Who would think that an airplane could land on the side of your house? The guys at Stanford would.
Stanford University’s Biomimetics Laboratory has been working on a small scale fixed wing aircraft that can perch on the side of a building, or just about any vertical surface. The plane’s “landing gear” consists of flexible “legs”. These legs are complete with a carbon fiber tibia and femur. The actual means by which the plane grapples onto the wall is a series of flexible steel hooks, as shown in the video above.
Not only can the plane land on vertical surfaces, it can also depart from them. Once the motors generate enough power for flight, the “talons” mechanically disengage and voila, the plane is airborne.
This plane is rather reminiscent of many of our rainforest friends such as the gliding ant, which latches onto tree trunks high above the ground below. Much like the ant, the plane is able to detect the landing surface and adjust its flight based upon these findings. The plane must pitch up at precisely the correct moment in order to latch itself to the wall. Before pitching up, the plane is traveling at around 20 miles per hour. Just before landing, the drone is able to decrease its speed to less than 7 miles per hour.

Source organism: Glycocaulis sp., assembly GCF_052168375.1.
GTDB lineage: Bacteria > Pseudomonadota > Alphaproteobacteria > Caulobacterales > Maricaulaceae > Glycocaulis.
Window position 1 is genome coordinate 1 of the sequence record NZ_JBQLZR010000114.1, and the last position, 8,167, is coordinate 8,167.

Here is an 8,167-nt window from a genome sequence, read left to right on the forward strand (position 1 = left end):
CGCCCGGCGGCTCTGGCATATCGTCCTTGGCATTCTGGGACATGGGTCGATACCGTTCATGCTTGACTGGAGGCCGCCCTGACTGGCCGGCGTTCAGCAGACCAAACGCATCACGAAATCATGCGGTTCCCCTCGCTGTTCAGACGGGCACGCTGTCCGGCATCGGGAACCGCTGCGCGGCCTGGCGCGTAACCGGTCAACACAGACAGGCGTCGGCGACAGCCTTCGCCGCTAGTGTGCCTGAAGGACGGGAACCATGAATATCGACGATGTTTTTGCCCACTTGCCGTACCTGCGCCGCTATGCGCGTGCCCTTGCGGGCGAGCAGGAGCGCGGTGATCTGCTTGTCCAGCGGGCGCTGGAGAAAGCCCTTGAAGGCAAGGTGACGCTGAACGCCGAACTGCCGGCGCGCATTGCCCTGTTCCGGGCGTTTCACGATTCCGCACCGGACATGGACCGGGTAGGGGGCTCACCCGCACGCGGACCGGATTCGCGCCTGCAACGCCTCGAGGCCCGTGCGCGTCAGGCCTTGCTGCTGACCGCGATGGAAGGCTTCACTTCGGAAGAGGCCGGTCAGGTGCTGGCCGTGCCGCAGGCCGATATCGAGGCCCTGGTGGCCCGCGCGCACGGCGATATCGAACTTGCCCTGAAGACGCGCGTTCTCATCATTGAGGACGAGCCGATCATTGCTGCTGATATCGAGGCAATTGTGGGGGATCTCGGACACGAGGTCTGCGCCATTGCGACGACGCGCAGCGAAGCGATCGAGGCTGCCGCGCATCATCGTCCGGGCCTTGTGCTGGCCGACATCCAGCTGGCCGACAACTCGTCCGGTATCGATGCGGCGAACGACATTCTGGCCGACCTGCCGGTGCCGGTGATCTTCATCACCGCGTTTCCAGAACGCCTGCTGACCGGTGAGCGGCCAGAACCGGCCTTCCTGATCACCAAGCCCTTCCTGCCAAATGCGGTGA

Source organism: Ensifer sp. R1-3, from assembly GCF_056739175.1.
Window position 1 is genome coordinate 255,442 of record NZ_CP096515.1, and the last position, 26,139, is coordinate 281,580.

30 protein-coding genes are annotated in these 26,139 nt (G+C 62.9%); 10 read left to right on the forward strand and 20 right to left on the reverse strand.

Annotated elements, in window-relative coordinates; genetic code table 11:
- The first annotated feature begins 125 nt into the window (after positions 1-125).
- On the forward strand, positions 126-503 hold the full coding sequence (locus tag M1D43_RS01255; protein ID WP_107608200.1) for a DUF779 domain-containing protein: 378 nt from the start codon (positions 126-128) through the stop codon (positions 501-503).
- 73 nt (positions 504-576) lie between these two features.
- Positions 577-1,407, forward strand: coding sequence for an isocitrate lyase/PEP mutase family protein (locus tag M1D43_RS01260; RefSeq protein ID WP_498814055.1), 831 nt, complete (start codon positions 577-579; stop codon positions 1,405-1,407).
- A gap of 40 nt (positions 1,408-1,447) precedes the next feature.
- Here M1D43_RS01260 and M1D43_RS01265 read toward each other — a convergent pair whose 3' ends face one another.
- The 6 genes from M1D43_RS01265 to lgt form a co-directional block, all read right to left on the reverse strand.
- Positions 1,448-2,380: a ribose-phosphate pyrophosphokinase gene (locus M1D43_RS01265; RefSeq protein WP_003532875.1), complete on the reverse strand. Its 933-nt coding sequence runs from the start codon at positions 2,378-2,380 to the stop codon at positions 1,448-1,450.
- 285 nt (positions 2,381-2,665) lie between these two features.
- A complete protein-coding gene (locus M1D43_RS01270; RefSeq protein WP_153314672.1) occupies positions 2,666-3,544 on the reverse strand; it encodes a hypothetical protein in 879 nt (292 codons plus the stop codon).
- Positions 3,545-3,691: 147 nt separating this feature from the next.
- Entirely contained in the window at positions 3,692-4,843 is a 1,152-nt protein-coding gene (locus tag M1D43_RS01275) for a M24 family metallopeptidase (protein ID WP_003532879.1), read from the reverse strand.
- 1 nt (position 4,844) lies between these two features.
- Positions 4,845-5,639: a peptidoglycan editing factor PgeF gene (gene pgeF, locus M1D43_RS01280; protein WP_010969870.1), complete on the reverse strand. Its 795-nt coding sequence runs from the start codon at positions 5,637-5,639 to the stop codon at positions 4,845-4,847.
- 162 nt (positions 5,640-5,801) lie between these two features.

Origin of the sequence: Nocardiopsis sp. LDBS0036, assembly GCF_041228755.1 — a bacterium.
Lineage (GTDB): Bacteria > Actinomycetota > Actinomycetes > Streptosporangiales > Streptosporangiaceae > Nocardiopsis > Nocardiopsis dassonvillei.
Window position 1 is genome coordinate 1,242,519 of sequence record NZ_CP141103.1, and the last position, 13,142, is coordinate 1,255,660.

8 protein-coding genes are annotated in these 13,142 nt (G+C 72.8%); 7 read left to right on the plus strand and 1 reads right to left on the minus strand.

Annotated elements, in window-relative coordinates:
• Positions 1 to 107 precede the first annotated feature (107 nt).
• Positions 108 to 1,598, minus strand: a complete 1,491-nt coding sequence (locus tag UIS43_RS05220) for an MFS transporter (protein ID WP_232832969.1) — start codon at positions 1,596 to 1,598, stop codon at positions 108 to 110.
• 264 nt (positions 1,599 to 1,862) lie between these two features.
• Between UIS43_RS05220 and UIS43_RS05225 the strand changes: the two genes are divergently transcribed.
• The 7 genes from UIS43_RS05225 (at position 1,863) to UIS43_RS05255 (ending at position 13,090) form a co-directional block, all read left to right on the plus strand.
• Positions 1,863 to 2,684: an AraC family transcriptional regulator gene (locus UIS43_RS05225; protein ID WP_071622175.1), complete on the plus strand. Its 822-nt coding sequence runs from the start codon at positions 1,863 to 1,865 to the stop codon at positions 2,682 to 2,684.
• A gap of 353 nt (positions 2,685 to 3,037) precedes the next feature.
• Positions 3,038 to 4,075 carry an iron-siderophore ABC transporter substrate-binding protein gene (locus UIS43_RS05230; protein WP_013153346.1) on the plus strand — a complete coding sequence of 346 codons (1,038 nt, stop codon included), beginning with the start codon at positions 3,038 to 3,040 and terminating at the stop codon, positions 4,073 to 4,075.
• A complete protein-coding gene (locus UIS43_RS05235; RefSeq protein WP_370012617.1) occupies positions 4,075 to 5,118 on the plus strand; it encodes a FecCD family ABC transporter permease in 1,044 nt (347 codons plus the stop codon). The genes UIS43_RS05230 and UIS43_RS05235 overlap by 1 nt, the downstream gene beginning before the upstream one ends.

Unlike the gliding gecko with its active tail which serves to grab onto the wall in the case of a loss of grip, the drone has not been developed with any sort of safety mechanism for such an occurrence. Considering that the model is so new, these sort of improvements have not yet been made. However, the developers at Stanford plan to work on a system of saving the plane in the event that it does not grip the wall.
But what are the uses of such a device?
So far, the drone has been developed with the idea of some military applications in mind. For example, a smaller model of the plane would be able to land on a building unnoticed and gather intelligence throughout a surveillance operation. The drone is also useful for areas in which there are no stretches of flat land for the plane to make a descent.
So as our machines become more and more like animals, we ask ourselves: What will they think of next?